Today I’d like to introduce you to my Grandma, Leola Seely Anderson. She died years before I was born, but there are moments that I feel like I know her. One of those moments was when I went to Virginia to help my parents pack for a move. We found a metal filing box, kind of lunchbox shaped, with organized notes about Grandma’s magazine article submissions, acceptances, rejections, and payments. She had a famous sense of humor and irony (well, famous for us.) She was a writer, a teacher, a wife, a mother, a traveler, a server, and a glove-and-hat wearer. The following piece was published circa 1957. Despite her use of exclamation points, I connect in a deep way with her words.
Here she is, at approximately the time the article was written. Thanks to Uncle R. for the photos.
As the Heart Grows
By Leola Seely Anderson
“I LOVE YOU!”
No sweeter words were ever spoken, no purer thought was ever born. No greater joy was ever measured than the simple, exquisite infinity of “I love you!”
Within the walls of my heart are many mansions. Each is precious, lovely rare. Each holds an image indestructible; each is eternal there.
Once my heart was one vaulted chamber, dedicated only to a lonely portrait – myself. But it was soon invaded by another. My Mother’s bright blue eyes, her sunny hair, the light of her smile – these became my world. And I divided my heart once more to let my Father in – and later there were those other dear ones, my brothers and sister.
Life was full, my love serene. A gallery of cherished ones filled my every need, until the day a friend slipped in, and his image was engraved in its own hall of fame. My heart was no larger, but oh, the difference in my vision! I loved outside my family.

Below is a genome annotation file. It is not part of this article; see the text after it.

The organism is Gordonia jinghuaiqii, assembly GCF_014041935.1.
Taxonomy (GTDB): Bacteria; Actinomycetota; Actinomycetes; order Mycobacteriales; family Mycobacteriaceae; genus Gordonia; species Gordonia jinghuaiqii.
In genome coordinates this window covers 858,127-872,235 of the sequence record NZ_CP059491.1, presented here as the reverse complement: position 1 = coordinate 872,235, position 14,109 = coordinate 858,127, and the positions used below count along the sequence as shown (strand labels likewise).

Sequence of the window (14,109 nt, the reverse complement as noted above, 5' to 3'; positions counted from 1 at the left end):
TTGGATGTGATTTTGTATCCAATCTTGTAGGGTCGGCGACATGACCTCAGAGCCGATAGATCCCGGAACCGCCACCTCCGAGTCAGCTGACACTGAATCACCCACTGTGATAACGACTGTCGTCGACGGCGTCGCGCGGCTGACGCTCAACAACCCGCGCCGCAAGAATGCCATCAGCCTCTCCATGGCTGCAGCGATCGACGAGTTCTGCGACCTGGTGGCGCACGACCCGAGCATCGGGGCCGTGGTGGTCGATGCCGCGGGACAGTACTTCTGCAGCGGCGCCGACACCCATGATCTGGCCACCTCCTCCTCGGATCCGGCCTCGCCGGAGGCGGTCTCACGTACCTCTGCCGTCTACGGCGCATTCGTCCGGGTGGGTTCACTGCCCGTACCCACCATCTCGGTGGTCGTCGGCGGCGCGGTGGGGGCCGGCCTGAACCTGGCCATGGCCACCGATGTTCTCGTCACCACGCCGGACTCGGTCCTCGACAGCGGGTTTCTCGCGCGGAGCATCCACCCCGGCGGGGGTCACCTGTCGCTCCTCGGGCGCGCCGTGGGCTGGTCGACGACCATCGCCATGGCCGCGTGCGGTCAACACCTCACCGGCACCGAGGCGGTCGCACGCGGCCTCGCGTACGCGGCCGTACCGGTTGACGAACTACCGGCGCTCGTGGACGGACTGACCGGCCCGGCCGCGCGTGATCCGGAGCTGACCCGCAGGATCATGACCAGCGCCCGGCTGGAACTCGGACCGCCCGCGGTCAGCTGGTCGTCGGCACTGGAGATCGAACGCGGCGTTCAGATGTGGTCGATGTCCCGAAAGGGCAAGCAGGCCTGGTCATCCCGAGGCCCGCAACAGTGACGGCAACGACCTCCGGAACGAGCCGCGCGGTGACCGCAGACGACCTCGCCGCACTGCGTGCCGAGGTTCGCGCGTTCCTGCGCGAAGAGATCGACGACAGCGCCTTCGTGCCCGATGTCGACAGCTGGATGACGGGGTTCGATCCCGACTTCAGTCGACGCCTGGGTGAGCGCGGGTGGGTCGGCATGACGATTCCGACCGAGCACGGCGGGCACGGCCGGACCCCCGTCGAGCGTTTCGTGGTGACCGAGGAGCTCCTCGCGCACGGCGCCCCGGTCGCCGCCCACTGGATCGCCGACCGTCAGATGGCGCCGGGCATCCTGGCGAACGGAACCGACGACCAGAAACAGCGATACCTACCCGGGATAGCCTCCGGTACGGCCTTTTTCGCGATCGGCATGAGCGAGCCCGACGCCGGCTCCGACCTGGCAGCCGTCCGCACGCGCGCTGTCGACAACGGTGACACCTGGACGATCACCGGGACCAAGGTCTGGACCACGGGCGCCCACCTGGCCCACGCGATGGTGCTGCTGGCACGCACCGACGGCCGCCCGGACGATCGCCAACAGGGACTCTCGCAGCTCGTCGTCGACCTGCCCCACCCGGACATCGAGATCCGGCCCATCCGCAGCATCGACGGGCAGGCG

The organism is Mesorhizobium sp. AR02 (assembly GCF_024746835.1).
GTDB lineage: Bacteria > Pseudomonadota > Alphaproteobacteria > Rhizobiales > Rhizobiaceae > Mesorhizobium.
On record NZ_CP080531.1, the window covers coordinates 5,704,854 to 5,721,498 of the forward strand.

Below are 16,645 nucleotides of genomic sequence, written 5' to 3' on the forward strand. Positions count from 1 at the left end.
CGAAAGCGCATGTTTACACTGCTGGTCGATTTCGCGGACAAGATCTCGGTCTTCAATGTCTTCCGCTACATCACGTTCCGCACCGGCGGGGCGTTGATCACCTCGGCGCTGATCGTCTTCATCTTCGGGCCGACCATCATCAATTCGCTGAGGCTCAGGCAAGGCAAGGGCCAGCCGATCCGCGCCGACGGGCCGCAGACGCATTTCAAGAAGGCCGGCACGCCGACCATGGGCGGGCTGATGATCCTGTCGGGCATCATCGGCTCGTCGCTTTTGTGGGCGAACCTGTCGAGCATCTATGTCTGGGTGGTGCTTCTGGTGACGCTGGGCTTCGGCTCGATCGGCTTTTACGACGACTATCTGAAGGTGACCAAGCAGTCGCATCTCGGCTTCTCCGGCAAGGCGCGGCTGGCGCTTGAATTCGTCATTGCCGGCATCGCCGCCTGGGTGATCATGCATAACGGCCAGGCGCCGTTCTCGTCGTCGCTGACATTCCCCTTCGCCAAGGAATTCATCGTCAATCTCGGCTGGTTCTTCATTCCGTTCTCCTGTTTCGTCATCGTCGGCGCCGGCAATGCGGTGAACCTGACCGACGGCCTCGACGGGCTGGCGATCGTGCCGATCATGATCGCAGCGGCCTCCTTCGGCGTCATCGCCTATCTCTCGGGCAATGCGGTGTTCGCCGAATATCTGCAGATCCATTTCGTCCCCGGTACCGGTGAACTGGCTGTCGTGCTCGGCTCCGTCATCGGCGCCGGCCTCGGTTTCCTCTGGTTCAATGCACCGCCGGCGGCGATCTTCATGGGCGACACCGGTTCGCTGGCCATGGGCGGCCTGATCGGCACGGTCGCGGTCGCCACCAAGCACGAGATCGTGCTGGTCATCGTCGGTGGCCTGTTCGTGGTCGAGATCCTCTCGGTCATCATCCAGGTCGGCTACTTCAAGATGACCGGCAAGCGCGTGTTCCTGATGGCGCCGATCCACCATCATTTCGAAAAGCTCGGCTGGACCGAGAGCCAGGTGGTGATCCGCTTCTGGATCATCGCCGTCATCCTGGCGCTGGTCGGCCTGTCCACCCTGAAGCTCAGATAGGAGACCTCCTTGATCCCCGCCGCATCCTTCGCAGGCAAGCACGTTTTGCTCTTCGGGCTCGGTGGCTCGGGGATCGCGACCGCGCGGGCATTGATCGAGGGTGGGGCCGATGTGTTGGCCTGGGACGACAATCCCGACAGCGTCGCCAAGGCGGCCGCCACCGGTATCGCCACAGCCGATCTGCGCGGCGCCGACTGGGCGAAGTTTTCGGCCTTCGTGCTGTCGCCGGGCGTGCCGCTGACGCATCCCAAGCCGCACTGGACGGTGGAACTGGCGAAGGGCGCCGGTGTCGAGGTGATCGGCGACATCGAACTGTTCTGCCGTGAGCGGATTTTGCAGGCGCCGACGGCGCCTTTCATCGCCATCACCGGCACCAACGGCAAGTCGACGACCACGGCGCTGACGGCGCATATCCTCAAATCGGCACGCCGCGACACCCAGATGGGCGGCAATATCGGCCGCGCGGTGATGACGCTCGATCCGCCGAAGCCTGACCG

Others were admitted tentatively from time to time. Some came to stay; some grew dim, faded away, and were replace by faces new and fresh. Before any could be permanently fixed, a new room had to be prepared.
Once I thought my work completed – family and friends were there. And yet there came another for whom my heart pulsed with new meaning. This was an image to be superimposed upon my own; this one took my place. For my husband I ceased to think of self. I awoke to other vistas.
Love seeks not itself; neither does it demand anything. It asks only the privilege to serve, to give, to suffer, if need be, but always to be near the sweet flame which kindled its fire. This portrait I cherished in my heart’s loveliest hall, with gratitude and faith in its being eternally mine.
As the years passed by, my mansions increased in number. Each of my children possesses one, each immortal. Though he should break my heart and make my tears a flood, he could not erase my love. Though he walk in the farthest reaches of heaven or earth, he could not depart my heart’s door. He is loved.
Again I thought myself fulfilled – family friends, my mate, my children – surely one could ask no more?
But Jesus stood at my door and knocked, and for him its portals swung wide. He entered, and his presence filled every corner with wider vision. Miraculously, my capacity to love increased a hundredfold!
Not alone my own, those near and dear to me, but a whole troop of others crowded in. The tired, the needy, the afflicted, the discouraged – I found my compassion had gained new dimension. These were my brothers and sisters – God’s other children who needed me, even as I needed them.
True, there are now some rooms of sorrow in my heart, where portraits bring only pain; still their niches can never be uncarved, unfilled, nor forgotten. They have taught me that ingratitude, indifference, thoughtlessness – even evil, anger, revenge – can be forgiven if the love of God lends its strength to mine.
And though my heart’s mansions become numberless as the stars of heaven, yet is each one as large as at first; though each treasure possesses a room, my powers of tenderness are enlarged infinitely. As I love, my capacity to love expands; as I cherish, I become more nearly like him, and my reason for being is more nearly realized.
I love you.
In my heart are many mansions reflecting the joy I know. Perhaps, someday, when I have learned life’s lessons well, my chambers may encompass the world, and then shall I glimpse the majesty of the love of God.
Ah, the sleeves. I'm in agonies of jealousy.